ThunderheadSupercell Thunderstorm StructureThe Supercell and Tom's Plein Air Sketch

Thunderhead -Summer 1912 or 1913 Click for the CSI - Creative Scene Investigation Text will appear in a new window and I suggest that you drag this window to the side so that you can read it while looking at the image. This simple approach works but not as well as Flash! It works best if you have two monitors.

Tom Thomson painted “Thunderhead” in the summer of 1912 or 1913. Tom didn’t name his paintings. He was simply painting “records” of what he saw. In fact, he didn’t think his art was at all special enough to warrant a title. As a result Tom’s art was typically named and looked after by his artist friends and benefactors. I am not certain who titled this sketch. Dr. James MacCallum possibly named it as he was the first owner and inscribed on the back of the canvasboard. In any event I am quite certain that it was not named by a severe weather meteorologist. Dr. James MacCallum was an ophthalmologist.

The title is accurate as far as it goes. This is indeed an event associated with a thunderstorm or as a meteorologist would prefer, a “cumulonimbus” type cloud. However, this particular storm is a very special “cumulonimbus”.   It is certainly a supercell producing a tornado.  Most people probably would like to see a tornado before the die, but not just before the die. Happily, this tornado was not lethal for Tom who passed away suspiciously four years later on July 8th. But that’s another even longer story.

Tom recorded this particular event for the very simple reason that it was awesome. The jet-like roar of the tornado associated with the towering supercell would have captured anyone’s attention.  The violent winds in the core of the tornado would have been churning the forest into instant debris. What is amazing is that Tom managed to record the characteristics of a tornado in paint decades before meteorologists understood even the simplest aspects of a supercell and how tornadoes are formed.

Tom was focused on the tornado and wall cloud. No one would have time to paint the entire supercell and in any case he was too close to see the entire cloud. It is always safer to spot severe weather from a distance!

Tom painted the wall cloud underneath the rain free base of a large supercell. Notice the gray of the circular wall cloud as contrasted with the darker blues under the wall cloud. The darker blues identify the forest debris lifted by the tornado. The gray of the wall cloud is distinctly different and is composed of moisture dropped by heavy rain in the forward flank downdraft of the supercell. The base of the wall cloud is more than half way below the rain free base of the supercell to the ground. Even without the debris filled air of the tornado, this is more than enough using a “meteorologist’s rule of thumb” to produce damaging winds on the ground. Remember that the tornado is the damaging winds and not the cloud.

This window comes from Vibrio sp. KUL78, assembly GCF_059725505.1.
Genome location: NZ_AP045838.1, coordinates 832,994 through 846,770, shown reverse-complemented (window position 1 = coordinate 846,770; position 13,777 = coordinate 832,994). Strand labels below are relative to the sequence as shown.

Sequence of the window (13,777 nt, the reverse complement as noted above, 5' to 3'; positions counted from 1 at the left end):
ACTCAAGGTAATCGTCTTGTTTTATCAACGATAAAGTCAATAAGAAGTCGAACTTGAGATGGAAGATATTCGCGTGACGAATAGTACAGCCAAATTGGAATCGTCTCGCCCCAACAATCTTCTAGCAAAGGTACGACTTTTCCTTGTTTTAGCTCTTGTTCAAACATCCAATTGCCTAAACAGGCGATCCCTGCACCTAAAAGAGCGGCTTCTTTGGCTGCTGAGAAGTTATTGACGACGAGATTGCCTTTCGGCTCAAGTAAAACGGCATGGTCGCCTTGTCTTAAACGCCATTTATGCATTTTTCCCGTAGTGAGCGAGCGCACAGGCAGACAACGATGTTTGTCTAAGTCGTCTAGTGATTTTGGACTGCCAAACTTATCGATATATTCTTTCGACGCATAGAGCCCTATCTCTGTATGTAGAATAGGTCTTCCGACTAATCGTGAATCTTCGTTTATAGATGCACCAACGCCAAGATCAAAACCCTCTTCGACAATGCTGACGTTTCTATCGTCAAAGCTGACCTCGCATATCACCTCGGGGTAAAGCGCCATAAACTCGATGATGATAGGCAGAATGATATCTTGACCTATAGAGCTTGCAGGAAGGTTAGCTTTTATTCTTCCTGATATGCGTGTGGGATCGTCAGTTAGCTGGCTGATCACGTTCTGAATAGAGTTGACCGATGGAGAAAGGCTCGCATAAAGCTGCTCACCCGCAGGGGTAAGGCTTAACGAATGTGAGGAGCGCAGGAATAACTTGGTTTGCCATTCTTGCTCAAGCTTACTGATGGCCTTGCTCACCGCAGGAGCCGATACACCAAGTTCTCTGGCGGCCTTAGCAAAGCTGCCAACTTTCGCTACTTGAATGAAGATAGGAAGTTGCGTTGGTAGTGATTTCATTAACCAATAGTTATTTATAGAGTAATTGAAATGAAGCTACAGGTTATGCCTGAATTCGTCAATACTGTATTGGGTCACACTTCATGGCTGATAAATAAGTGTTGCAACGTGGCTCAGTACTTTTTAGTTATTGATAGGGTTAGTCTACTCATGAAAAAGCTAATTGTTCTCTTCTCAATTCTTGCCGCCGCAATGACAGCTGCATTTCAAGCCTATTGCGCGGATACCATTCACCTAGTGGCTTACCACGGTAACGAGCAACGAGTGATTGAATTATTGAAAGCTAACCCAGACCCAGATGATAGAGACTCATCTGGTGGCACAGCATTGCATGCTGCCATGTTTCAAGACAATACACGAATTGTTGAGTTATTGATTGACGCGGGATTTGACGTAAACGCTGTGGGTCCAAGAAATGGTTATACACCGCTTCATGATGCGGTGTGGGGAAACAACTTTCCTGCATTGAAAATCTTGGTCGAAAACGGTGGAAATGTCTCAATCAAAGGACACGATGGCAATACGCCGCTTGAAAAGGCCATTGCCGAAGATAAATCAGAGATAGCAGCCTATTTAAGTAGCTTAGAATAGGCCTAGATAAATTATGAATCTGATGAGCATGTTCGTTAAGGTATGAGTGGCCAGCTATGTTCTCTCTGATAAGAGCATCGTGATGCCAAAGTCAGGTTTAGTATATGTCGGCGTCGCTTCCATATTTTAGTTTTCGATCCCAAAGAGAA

The striations in the edge of the wall cloud are pronounced and just scream out “rotation”.  The SCUD (scattered cumulus under deck) in front of the wall cloud will be drawn into the wall cloud but for the moment is being stretched by stronger winds closer to the ground which is typical for strong tornadoes.

The thunderstorm updraft extends from the wall cloud vertically through the depth of the supercell perhaps reaching 40 thousand feet about the forest floor of Algonquin Park. The updraft and wall cloud was moving from the left to the right.   In this interpretation, the brightening on the left is the rear flank downdraft while the bright area on the right is the space between the updraft and the precipitation and hail shaft which is not painted.  The left brightening should be brighter than the right as Tom painted it. There are some cloud pieces on the right that could be tail cloud being drawn up into the updraft and condensing at a lower level since the air parcels have been moistened by the precipitation.  These cloud pieces combine to form the wall cloud and can be used to estimate the probable base of the wall cloud. However these could also be secondary vortices orbiting the large central circulation. These secondary vortices around a main circulation (tornado) are called “sisters”.

The beaver tail cloud that represents the rain moistened air being drawn upward into the rotating updraft is certainly the pronounced cloud to the right.

Tom was much too close.  He was too close to even include much of the lifted condensation level base of the thunderstorm in the painting. His “south of tornado track” location was probably the best for viewing the tornado while avoiding being a casualty.  Tom would have had to sketch in the cloud colours and basic shapes in just minutes! The landscape that remained after the passing of the tornado could be done later. The horizon remained but I’m certain that many of the trees were pretty chewed up. I’m guessing that the entire sketch would not have taken more than a couple of hours to complete and it was probably even much shorter. Art historians have spent much longer talking about this painting than Tom took to complete it. I am just as guilty as it’s taken me a couple of hours to write this article. Thanks Tom!